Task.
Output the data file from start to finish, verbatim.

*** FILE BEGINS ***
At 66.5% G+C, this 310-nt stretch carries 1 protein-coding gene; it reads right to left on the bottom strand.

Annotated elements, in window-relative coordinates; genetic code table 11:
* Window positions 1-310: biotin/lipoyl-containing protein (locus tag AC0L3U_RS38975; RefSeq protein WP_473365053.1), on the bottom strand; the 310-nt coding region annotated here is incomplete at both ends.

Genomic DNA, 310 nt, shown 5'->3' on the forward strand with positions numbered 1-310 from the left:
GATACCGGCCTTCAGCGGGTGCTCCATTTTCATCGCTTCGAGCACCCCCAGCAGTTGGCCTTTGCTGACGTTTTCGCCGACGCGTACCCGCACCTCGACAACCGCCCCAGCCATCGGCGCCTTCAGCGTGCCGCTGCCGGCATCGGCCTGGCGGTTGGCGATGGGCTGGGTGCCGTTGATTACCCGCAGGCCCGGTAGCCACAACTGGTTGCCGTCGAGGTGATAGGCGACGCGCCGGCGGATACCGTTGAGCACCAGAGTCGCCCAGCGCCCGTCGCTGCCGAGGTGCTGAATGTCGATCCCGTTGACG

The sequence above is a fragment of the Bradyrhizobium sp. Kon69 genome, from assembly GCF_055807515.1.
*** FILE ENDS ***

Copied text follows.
At 66.5% G+C, this 310-nt stretch carries 1 protein-coding gene; it reads right to left on the bottom strand.

Annotated elements, in window-relative coordinates; genetic code table 11:
* Window positions 1-310: biotin/lipoyl-containing protein (locus tag AC0L3U_RS38975; RefSeq protein WP_473365053.1), on the bottom strand; the 310-nt coding region annotated here is incomplete at both ends.

Genomic DNA, 310 nt, shown 5'->3' on the forward strand with positions numbered 1-310 from the left:
GATACCGGCCTTCAGCGGGTGCTCCATTTTCATCGCTTCGAGCACCCCCAGCAGTTGGCCTTTGCTGACGTTTTCGCCGACGCGTACCCGCACCTCGACAACCGCCCCAGCCATCGGCGCCTTCAGCGTGCCGCTGCCGGCATCGGCCTGGCGGTTGGCGATGGGCTGGGTGCCGTTGATTACCCGCAGGCCCGGTAGCCACAACTGGTTGCCGTCGAGGTGATAGGCGACGCGCCGGCGGATACCGTTGAGCACCAGAGTCGCCCAGCGCCCGTCGCTGCCGAGGTGCTGAATGTCGATCCCGTTGACG

The sequence above is a fragment of the Bradyrhizobium sp. Kon69 genome, from assembly GCF_055807515.1.